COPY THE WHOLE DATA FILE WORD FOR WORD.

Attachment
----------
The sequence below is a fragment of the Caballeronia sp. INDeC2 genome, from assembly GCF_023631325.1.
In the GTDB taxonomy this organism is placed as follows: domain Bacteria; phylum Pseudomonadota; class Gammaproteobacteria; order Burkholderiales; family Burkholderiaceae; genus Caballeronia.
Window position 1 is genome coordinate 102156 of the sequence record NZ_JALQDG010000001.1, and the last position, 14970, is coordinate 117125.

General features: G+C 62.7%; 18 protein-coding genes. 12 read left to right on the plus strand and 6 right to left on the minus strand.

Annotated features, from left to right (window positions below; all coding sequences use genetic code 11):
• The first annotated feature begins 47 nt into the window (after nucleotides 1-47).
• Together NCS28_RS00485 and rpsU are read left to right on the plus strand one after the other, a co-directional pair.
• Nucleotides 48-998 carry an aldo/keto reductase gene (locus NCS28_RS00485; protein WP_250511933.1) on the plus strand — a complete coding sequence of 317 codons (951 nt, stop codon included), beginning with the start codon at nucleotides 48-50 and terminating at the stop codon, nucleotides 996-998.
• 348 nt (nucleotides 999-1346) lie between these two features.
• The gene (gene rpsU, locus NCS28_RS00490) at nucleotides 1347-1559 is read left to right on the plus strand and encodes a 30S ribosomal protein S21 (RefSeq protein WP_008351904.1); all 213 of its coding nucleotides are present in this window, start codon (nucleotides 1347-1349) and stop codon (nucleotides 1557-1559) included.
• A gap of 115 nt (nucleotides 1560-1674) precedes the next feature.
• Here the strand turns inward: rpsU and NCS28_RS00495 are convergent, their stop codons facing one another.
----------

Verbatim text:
The sequence below is a fragment of the Caballeronia sp. INDeC2 genome, from assembly GCF_023631325.1.
In the GTDB taxonomy this organism is placed as follows: domain Bacteria; phylum Pseudomonadota; class Gammaproteobacteria; order Burkholderiales; family Burkholderiaceae; genus Caballeronia.
Window position 1 is genome coordinate 102156 of the sequence record NZ_JALQDG010000001.1, and the last position, 14970, is coordinate 117125.

General features: G+C 62.7%; 18 protein-coding genes. 12 read left to right on the plus strand and 6 right to left on the minus strand.

Annotated features, from left to right (window positions below; all coding sequences use genetic code 11):
• The first annotated feature begins 47 nt into the window (after nucleotides 1-47).
• Together NCS28_RS00485 and rpsU are read left to right on the plus strand one after the other, a co-directional pair.
• Nucleotides 48-998 carry an aldo/keto reductase gene (locus NCS28_RS00485; protein WP_250511933.1) on the plus strand — a complete coding sequence of 317 codons (951 nt, stop codon included), beginning with the start codon at nucleotides 48-50 and terminating at the stop codon, nucleotides 996-998.
• 348 nt (nucleotides 999-1346) lie between these two features.
• The gene (gene rpsU, locus NCS28_RS00490) at nucleotides 1347-1559 is read left to right on the plus strand and encodes a 30S ribosomal protein S21 (RefSeq protein WP_008351904.1); all 213 of its coding nucleotides are present in this window, start codon (nucleotides 1347-1349) and stop codon (nucleotides 1557-1559) included.
• A gap of 115 nt (nucleotides 1560-1674) precedes the next feature.
• Here the strand turns inward: rpsU and NCS28_RS00495 are convergent, their stop codons facing one another.